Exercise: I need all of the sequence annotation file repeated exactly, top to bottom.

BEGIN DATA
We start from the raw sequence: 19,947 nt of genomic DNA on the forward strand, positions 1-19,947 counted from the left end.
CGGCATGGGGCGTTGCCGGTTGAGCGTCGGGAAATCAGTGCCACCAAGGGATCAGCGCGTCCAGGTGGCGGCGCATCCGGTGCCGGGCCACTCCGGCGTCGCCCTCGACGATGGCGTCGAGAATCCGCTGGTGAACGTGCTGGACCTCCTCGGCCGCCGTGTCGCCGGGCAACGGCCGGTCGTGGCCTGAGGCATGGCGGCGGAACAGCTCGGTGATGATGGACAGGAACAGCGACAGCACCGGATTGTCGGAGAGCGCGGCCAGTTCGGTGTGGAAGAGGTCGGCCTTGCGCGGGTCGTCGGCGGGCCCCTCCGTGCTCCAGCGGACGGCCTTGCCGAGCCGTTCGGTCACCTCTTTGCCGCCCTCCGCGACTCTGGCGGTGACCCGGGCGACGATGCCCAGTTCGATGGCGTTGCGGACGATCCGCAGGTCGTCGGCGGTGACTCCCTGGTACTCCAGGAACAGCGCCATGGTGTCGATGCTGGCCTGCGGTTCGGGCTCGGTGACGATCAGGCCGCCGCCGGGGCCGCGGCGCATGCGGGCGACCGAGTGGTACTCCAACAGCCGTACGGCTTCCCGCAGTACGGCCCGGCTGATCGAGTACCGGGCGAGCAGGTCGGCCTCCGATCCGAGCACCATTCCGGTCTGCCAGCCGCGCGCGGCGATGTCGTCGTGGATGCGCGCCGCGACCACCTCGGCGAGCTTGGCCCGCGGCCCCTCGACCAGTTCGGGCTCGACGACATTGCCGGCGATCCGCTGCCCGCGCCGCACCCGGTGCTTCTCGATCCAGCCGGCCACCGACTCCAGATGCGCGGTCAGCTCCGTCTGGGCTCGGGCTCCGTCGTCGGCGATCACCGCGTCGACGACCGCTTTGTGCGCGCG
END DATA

We start from the raw sequence: 19,947 nt of genomic DNA on the forward strand, positions 1-19,947 counted from the left end.
CGGCATGGGGCGTTGCCGGTTGAGCGTCGGGAAATCAGTGCCACCAAGGGATCAGCGCGTCCAGGTGGCGGCGCATCCGGTGCCGGGCCACTCCGGCGTCGCCCTCGACGATGGCGTCGAGAATCCGCTGGTGAACGTGCTGGACCTCCTCGGCCGCCGTGTCGCCGGGCAACGGCCGGTCGTGGCCTGAGGCATGGCGGCGGAACAGCTCGGTGATGATGGACAGGAACAGCGACAGCACCGGATTGTCGGAGAGCGCGGCCAGTTCGGTGTGGAAGAGGTCGGCCTTGCGCGGGTCGTCGGCGGGCCCCTCCGTGCTCCAGCGGACGGCCTTGCCGAGCCGTTCGGTCACCTCTTTGCCGCCCTCCGCGACTCTGGCGGTGACCCGGGCGACGATGCCCAGTTCGATGGCGTTGCGGACGATCCGCAGGTCGTCGGCGGTGACTCCCTGGTACTCCAGGAACAGCGCCATGGTGTCGATGCTGGCCTGCGGTTCGGGCTCGGTGACGATCAGGCCGCCGCCGGGGCCGCGGCGCATGCGGGCGACCGAGTGGTACTCCAACAGCCGTACGGCTTCCCGCAGTACGGCCCGGCTGATCGAGTACCGGGCGAGCAGGTCGGCCTCCGATCCGAGCACCATTCCGGTCTGCCAGCCGCGCGCGGCGATGTCGTCGTGGATGCGCGCCGCGACCACCTCGGCGAGCTTGGCCCGCGGCCCCTCGACCAGTTCGGGCTCGACGACATTGCCGGCGATCCGCTGCCCGCGCCGCACCCGGTGCTTCTCGATCCAGCCGGCCACCGACTCCAGATGCGCGGTCAGCTCCGTCTGGGCTCGGGCTCCGTCGTCGGCGATCACCGCGTCGACGACCGCTTTGTGCGCGCG